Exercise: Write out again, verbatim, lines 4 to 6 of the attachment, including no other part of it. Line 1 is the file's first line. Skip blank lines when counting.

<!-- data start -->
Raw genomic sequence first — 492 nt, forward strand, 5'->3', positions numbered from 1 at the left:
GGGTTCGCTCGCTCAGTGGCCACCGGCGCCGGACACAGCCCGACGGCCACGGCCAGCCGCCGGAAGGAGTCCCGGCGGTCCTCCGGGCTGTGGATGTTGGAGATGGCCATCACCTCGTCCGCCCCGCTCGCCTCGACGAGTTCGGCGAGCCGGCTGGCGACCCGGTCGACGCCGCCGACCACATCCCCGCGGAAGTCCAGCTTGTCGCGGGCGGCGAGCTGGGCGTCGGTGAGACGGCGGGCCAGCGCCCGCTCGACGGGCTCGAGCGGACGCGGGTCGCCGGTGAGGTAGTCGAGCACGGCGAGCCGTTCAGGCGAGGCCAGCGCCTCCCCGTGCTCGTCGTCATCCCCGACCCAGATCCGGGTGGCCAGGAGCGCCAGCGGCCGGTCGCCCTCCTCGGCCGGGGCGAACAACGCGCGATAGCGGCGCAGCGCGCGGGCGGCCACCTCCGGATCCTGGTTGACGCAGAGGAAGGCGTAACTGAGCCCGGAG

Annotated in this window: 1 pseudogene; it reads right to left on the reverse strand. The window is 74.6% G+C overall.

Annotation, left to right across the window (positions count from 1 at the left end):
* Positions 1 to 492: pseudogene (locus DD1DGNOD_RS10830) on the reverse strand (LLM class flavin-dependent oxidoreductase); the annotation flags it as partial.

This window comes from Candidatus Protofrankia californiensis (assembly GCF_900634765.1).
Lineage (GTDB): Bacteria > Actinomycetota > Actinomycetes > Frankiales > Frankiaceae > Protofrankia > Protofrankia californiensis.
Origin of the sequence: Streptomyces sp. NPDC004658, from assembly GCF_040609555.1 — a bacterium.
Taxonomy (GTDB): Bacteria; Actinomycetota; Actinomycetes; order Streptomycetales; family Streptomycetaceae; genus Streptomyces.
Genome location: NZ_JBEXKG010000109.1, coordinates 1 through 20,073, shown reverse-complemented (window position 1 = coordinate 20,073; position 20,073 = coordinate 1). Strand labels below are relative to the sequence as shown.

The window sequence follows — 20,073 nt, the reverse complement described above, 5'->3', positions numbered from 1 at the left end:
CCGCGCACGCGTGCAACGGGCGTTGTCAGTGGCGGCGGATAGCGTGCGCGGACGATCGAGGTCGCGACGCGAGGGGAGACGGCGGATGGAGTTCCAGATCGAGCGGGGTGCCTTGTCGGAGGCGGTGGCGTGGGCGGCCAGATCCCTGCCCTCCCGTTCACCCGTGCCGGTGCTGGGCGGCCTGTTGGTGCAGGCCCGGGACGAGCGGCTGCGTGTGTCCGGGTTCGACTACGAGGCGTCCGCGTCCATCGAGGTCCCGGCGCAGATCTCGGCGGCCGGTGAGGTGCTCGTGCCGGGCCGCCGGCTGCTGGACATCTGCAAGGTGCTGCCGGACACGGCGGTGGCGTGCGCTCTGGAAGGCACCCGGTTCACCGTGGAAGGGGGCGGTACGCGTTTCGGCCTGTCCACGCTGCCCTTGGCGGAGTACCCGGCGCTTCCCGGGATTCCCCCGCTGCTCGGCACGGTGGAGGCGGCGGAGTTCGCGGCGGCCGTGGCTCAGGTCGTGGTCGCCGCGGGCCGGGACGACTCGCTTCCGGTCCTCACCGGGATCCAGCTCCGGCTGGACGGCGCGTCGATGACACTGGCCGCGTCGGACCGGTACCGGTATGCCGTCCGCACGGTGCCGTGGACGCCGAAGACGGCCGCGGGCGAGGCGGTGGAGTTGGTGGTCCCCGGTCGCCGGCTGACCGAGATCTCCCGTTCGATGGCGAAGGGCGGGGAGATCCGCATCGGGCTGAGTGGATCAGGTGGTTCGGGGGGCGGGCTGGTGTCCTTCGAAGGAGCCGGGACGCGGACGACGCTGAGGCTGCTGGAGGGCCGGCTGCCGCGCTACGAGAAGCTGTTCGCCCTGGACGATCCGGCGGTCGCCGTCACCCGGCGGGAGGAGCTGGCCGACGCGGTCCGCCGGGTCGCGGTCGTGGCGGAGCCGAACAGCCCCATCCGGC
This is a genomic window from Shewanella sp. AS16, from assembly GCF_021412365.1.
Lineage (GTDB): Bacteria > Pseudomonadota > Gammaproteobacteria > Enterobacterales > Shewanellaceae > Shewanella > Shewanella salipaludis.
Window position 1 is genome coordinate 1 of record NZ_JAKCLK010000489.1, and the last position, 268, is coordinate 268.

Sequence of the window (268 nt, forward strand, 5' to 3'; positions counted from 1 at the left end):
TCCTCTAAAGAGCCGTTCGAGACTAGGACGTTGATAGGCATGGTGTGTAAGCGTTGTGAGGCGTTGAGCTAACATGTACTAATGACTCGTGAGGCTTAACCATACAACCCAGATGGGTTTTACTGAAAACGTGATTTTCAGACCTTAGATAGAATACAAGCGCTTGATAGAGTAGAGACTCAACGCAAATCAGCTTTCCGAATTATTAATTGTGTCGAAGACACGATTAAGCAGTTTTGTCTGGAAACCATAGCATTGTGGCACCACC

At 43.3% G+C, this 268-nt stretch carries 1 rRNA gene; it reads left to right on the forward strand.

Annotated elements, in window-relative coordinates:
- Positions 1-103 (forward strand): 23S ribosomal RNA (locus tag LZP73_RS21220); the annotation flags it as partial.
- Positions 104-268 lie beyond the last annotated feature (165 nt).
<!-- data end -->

Annotation, left to right across the window (positions count from 1 at the left end):
* Positions 1 to 492: pseudogene (locus DD1DGNOD_RS10830) on the reverse strand (LLM class flavin-dependent oxidoreductase); the annotation flags it as partial.

This window comes from Candidatus Protofrankia californiensis (assembly GCF_900634765.1).